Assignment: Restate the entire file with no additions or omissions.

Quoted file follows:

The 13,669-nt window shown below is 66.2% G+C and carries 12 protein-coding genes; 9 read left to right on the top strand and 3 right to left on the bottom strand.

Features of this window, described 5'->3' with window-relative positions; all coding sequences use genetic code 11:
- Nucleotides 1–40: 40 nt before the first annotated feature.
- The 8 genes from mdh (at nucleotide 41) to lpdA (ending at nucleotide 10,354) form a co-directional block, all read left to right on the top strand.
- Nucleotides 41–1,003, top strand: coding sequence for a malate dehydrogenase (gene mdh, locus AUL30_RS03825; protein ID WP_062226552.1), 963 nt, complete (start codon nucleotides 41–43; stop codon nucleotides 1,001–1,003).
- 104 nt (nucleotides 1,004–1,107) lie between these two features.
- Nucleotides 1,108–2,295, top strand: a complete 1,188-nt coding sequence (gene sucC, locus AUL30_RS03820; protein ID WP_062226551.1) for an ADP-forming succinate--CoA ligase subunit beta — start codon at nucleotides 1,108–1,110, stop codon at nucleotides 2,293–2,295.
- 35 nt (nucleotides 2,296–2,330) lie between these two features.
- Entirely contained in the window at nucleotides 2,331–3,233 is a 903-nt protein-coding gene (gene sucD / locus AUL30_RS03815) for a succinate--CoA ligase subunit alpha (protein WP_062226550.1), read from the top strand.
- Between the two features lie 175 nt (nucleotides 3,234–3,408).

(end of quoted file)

The 13,669-nt window shown below is 66.2% G+C and carries 12 protein-coding genes; 9 read left to right on the top strand and 3 right to left on the bottom strand.

Features of this window, described 5'->3' with window-relative positions; all coding sequences use genetic code 11:
- Nucleotides 1–40: 40 nt before the first annotated feature.
- The 8 genes from mdh (at nucleotide 41) to lpdA (ending at nucleotide 10,354) form a co-directional block, all read left to right on the top strand.
- Nucleotides 41–1,003, top strand: coding sequence for a malate dehydrogenase (gene mdh, locus AUL30_RS03825; protein ID WP_062226552.1), 963 nt, complete (start codon nucleotides 41–43; stop codon nucleotides 1,001–1,003).
- 104 nt (nucleotides 1,004–1,107) lie between these two features.
- Nucleotides 1,108–2,295, top strand: a complete 1,188-nt coding sequence (gene sucC, locus AUL30_RS03820; protein ID WP_062226551.1) for an ADP-forming succinate--CoA ligase subunit beta — start codon at nucleotides 1,108–1,110, stop codon at nucleotides 2,293–2,295.
- 35 nt (nucleotides 2,296–2,330) lie between these two features.
- Entirely contained in the window at nucleotides 2,331–3,233 is a 903-nt protein-coding gene (gene sucD / locus AUL30_RS03815) for a succinate--CoA ligase subunit alpha (protein WP_062226550.1), read from the top strand.
- Between the two features lie 175 nt (nucleotides 3,234–3,408).